This article refers to a series of cheap plastic 35mm cameras, sold under a bewildering number of names and styling variations, designed to deceive the shopper. They are often seen advertised on auction sites at ridiculously high prices, sometimes as an outfit including an equally cheaply-made tripod and carrying case. They have been attributed to the Ouyama company based in Taiwan, and are manufactured in China.
Elaborate styling that superficially resembles an SLR, a metal weight in the base to conceal the all-plastic construction, and (typically) a battery-driven film advance (sometimes labeled as "Full Motor Drive" or "FMD System") - all distract the buyer from noticing that these are basically trashcams. They have fixed focus, poor-quality "optical" lenses; and while the aperture may be adjusted from (nominally) f/6.3 to f/16, there is a single, non-adjustable shutter speed. The apparently large lens diameter is mostly a dummy clear plastic cover; the actual optics are much smaller and recessed into the plastic barrel.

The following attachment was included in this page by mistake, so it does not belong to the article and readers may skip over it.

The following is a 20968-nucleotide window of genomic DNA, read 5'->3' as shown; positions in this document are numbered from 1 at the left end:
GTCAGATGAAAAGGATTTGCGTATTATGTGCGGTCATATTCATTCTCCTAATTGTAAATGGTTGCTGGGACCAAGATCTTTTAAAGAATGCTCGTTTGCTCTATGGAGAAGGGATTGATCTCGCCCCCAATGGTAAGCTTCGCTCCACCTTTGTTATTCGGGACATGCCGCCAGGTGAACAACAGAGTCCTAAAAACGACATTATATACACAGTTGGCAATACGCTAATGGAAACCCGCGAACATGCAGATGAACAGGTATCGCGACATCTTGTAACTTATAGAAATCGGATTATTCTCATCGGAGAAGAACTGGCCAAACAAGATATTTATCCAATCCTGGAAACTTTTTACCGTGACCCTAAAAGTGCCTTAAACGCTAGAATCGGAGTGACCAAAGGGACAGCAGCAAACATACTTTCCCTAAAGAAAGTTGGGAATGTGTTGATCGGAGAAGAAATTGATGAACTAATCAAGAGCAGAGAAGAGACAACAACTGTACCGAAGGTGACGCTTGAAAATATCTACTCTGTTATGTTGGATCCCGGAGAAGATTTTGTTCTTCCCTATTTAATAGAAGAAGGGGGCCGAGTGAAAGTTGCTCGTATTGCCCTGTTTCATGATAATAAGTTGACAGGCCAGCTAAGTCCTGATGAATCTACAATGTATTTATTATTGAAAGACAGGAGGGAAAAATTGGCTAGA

Most shameless is the variety of names under which these cameras are sold. "Olympia" is intended to sound vaguely like Olympus; "Nikai" or "Nokina" like Nikon; and "Tashika" like Yashica. Many others simply use counterfeit Canon (or "Canomatic") labeling—right down to the stylized font used for the name. Other names that have also been observed include Ouyama, Mitsuba, Tamashi, Matashi, Panoramic, Sonaki, Nikaiyo, Elco, Ultima, Rokinon, Akira, Cyber 2002, Nikkei, Minotar, Panasound and even Sony. There are undoubtedly others.
An oddity of many of these models is the inclusion of a brilliant finder within the top housing (where a real SLR would have a pentaprism). As there is no focusing adjustment possible, this is simply a stylistic flourish; and some models omit it. The camera kit may also include a separate "potato masher"-styled electronic flash: Impressive-looking, but equally shoddy in its construction.